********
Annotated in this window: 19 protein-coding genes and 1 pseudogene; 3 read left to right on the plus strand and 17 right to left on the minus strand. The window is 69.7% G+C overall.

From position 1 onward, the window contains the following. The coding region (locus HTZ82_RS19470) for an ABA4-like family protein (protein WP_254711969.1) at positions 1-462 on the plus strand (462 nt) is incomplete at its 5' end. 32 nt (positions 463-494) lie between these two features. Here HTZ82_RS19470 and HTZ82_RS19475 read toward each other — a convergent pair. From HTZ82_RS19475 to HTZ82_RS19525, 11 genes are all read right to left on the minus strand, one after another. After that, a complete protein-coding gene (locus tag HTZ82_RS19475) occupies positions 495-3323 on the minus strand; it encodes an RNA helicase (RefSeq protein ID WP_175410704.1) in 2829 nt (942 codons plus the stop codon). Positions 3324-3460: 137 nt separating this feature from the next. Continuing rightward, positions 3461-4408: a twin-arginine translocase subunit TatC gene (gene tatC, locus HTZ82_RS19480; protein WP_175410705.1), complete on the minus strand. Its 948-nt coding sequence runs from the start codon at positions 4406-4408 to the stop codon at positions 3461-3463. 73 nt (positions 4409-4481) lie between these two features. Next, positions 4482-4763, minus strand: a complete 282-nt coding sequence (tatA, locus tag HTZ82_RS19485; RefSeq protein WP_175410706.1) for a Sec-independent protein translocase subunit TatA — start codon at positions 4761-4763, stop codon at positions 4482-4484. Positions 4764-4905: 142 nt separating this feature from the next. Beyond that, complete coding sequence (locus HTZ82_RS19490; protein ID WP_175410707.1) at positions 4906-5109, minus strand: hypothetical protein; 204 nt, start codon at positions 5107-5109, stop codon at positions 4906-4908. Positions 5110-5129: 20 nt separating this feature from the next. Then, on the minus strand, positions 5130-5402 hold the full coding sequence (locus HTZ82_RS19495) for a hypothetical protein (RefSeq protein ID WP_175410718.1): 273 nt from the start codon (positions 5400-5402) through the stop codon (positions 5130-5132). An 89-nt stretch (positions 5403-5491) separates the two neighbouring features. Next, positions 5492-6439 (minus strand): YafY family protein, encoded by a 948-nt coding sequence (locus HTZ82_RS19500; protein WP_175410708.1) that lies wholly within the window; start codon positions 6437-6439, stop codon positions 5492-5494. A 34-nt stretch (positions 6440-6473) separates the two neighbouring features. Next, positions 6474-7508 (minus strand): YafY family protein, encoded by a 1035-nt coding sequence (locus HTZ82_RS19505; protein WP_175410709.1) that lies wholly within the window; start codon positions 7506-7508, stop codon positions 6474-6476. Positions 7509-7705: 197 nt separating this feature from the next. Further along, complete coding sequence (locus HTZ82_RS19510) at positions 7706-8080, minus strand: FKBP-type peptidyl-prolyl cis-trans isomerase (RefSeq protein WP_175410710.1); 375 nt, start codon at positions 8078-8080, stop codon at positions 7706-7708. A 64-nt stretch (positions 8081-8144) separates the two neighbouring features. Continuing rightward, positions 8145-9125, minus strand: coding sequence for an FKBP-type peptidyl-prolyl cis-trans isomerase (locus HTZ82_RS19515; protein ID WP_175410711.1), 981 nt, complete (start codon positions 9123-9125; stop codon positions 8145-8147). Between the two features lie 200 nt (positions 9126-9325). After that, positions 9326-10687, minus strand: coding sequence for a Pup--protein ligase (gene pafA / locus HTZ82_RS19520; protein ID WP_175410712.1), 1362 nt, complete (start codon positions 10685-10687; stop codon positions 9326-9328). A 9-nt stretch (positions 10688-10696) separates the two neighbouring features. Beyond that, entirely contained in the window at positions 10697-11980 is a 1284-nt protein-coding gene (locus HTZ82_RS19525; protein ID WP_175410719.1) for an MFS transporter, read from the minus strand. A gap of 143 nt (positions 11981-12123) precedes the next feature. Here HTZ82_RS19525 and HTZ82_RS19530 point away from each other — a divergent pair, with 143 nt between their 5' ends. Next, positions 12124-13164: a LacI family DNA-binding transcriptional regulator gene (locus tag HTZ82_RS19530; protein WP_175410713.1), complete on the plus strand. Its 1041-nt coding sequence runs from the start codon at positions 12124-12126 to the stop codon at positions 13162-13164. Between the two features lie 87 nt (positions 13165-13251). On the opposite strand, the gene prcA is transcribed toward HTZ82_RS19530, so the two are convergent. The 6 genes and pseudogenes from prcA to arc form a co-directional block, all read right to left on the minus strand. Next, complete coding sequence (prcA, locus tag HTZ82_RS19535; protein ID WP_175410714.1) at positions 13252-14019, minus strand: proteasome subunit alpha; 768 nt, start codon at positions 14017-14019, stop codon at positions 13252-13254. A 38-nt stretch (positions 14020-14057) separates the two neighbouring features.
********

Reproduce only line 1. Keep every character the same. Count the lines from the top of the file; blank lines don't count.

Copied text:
Annotated in this window: 19 protein-coding genes and 1 pseudogene; 3 read left to right on the plus strand and 17 right to left on the minus strand. The window is 69.7% G+C overall.